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Stedman and Hutchinson, comps. A Library of American Literature:
An Anthology in Eleven Volumes. 1891.
Vols. IX–XI: Literature of the Republic, Part IV., 1861–1889

“Hoc Erat in Votis”

By George Washington Doane (1799–1859)

[Written in Northfield Vicarage, England, 1841.]

THIS was in all my prayers, since first I prayed:—

A Parsonage, in a sweet garden’s shade;

The Church adjoining, with its ivied tower;

A peal of bells, a clock to tell the hour;

A rustic flock, to feed from day to day,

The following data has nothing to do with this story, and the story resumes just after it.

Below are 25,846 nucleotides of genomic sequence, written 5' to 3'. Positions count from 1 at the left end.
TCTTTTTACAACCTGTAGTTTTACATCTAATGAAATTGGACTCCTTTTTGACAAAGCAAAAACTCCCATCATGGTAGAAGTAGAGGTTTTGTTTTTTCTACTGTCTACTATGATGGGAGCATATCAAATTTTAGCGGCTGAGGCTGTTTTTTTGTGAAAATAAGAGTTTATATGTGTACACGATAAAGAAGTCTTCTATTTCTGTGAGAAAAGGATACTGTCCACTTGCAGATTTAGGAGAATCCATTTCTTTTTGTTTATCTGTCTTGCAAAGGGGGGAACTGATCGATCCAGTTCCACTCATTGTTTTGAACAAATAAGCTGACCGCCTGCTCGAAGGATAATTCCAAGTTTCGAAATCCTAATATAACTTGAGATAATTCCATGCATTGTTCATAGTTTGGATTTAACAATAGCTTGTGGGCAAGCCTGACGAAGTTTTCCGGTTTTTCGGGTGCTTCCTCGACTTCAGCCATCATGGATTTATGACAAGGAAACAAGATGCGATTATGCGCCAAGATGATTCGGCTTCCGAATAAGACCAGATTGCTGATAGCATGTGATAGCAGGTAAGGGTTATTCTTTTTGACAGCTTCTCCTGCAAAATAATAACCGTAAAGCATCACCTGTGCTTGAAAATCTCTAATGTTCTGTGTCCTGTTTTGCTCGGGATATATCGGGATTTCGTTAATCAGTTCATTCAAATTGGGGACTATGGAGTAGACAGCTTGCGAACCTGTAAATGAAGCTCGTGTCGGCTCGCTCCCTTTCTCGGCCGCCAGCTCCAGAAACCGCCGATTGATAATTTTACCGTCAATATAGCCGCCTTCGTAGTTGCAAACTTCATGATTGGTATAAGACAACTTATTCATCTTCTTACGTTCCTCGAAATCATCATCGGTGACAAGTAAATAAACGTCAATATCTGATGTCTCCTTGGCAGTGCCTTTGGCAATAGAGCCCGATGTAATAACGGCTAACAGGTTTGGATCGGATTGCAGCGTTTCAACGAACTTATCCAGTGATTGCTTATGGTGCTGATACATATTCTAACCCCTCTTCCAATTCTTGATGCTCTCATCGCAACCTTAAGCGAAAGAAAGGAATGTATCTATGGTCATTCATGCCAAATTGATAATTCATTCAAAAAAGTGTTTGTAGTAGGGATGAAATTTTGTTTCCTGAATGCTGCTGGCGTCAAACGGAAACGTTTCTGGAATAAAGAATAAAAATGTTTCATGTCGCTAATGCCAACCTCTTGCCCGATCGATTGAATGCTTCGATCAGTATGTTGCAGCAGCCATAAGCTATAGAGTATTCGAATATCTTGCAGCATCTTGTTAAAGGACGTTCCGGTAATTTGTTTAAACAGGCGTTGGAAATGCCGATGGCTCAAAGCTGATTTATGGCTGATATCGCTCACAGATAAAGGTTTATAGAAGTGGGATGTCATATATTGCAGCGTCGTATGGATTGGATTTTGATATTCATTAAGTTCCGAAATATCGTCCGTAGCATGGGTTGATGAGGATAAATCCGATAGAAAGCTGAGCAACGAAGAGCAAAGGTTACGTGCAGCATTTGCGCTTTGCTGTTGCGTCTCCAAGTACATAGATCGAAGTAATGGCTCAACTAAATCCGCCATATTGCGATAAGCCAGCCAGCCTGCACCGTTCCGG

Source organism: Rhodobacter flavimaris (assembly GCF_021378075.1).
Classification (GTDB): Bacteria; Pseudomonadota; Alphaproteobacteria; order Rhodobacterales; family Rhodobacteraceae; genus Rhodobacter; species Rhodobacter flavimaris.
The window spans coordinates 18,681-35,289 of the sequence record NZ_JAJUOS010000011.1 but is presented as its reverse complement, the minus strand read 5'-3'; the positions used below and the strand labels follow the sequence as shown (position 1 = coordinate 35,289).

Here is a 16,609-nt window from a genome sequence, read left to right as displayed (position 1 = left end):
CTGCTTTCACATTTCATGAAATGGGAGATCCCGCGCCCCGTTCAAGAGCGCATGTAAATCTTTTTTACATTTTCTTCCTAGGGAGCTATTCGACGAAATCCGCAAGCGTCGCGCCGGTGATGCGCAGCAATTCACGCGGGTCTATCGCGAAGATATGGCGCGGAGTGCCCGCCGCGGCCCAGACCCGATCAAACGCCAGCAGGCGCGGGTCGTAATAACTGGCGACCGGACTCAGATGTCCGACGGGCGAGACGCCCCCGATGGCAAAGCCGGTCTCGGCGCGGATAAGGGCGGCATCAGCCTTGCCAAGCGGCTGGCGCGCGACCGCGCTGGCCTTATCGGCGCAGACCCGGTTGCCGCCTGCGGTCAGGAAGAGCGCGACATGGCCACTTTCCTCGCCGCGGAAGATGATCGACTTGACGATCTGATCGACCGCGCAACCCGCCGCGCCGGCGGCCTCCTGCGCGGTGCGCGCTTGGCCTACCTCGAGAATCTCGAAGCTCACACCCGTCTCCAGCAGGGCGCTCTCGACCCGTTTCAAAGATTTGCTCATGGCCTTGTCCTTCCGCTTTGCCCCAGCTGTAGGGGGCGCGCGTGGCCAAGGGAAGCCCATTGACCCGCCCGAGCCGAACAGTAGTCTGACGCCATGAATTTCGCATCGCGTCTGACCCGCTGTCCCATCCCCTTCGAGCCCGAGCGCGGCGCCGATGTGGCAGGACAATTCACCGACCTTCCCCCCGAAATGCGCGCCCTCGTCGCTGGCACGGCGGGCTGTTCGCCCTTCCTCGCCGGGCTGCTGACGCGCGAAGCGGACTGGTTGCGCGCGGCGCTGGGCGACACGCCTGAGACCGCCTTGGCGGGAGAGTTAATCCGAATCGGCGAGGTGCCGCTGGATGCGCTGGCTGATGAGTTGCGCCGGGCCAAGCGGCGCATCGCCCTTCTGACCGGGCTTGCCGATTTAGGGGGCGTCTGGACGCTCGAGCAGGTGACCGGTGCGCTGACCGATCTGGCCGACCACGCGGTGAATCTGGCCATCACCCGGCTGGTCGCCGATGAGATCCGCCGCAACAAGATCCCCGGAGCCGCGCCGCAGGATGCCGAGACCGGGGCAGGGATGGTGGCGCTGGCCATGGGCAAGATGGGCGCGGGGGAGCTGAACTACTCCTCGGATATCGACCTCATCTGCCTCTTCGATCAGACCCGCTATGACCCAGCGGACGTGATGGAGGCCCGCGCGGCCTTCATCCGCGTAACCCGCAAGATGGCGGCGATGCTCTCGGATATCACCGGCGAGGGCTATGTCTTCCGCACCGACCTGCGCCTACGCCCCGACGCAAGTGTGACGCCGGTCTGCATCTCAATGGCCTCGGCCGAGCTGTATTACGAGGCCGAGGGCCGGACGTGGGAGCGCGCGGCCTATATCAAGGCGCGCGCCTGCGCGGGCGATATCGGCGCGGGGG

And kneel with them, at morn, and eve, and pray.

He, who “doth all things well,” denied my prayer,

And bade me take th’ Apostle’s staff and bear,

The scattered sheep o’er hill and dale pursue,

Feed the old flocks and gather in the new;

Count ease, and health, and life, and all things loss,

So I make known the blessed bleeding Cross.

These quiet scenes, that never can be mine,

This home-bred happiness, dear friend! be thine;

Each choicest gift, and influence from above,

Descend on thee, and all that share thy love;

Peace, which the world gives not, nor can destroy,

The prelibation of eternal joy.